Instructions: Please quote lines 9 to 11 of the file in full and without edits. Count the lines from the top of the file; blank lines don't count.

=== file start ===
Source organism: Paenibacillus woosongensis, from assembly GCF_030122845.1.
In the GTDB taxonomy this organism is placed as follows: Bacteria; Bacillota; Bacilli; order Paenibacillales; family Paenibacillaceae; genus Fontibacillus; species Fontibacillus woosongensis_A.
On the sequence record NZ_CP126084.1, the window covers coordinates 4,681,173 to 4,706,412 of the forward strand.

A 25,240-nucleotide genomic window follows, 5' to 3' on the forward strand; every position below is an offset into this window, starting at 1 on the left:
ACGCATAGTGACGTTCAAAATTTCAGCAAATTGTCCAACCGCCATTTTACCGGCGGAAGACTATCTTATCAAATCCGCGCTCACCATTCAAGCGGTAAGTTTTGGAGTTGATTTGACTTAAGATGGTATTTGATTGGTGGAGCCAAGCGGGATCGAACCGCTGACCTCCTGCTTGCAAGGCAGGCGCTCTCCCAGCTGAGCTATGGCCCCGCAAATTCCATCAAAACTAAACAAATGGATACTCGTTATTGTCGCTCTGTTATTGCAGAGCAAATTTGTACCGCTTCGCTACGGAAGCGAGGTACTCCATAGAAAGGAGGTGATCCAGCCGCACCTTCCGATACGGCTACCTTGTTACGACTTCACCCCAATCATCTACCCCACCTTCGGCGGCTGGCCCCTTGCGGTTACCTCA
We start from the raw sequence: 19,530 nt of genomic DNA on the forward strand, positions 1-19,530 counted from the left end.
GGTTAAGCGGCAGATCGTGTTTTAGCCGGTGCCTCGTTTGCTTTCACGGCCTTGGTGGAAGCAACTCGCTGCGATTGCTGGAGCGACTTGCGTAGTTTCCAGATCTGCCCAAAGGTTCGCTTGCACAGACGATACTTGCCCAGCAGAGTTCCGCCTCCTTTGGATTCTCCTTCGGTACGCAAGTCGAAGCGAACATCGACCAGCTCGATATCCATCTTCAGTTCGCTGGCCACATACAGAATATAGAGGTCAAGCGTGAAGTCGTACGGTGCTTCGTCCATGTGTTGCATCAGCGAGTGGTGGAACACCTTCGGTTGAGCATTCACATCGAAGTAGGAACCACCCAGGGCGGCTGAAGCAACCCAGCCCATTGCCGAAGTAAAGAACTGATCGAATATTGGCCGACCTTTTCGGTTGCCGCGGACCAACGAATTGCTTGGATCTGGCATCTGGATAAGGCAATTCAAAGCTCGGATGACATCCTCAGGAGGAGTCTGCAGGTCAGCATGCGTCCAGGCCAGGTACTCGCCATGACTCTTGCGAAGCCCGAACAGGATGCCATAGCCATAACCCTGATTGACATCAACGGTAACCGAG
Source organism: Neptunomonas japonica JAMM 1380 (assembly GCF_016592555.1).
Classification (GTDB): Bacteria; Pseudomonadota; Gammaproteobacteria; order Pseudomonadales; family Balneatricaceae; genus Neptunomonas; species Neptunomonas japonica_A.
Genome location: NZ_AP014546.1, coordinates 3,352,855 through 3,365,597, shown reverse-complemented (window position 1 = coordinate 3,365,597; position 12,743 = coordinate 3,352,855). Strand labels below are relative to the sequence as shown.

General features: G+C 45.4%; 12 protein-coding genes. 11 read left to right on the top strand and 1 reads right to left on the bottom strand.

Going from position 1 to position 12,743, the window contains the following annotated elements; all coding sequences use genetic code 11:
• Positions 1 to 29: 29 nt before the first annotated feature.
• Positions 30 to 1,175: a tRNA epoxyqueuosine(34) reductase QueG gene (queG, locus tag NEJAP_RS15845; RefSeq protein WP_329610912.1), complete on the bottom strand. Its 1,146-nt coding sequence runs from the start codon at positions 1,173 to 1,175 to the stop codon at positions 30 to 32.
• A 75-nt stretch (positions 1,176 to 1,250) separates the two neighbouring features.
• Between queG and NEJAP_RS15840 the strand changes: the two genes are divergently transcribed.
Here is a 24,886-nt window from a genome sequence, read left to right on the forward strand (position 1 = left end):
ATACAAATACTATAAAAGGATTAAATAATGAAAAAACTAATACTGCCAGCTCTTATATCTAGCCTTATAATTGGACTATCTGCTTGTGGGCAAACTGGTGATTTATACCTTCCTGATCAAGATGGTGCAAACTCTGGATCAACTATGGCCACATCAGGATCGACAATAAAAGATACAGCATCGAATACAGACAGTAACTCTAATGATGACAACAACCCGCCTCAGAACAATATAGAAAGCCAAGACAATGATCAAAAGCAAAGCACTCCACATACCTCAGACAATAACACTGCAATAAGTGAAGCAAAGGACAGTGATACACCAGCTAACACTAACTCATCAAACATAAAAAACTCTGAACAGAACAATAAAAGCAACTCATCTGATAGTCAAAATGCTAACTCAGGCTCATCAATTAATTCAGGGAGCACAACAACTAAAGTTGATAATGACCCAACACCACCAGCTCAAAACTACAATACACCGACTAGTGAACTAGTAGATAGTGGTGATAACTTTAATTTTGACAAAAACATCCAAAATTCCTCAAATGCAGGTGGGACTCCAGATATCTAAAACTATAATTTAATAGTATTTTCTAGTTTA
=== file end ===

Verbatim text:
Classification (GTDB): Bacteria; Pseudomonadota; Gammaproteobacteria; order Pseudomonadales; family Balneatricaceae; genus Neptunomonas; species Neptunomonas japonica_A.
Genome location: NZ_AP014546.1, coordinates 3,352,855 through 3,365,597, shown reverse-complemented (window position 1 = coordinate 3,365,597; position 12,743 = coordinate 3,352,855). Strand labels below are relative to the sequence as shown.

General features: G+C 45.4%; 12 protein-coding genes. 11 read left to right on the top strand and 1 reads right to left on the bottom strand.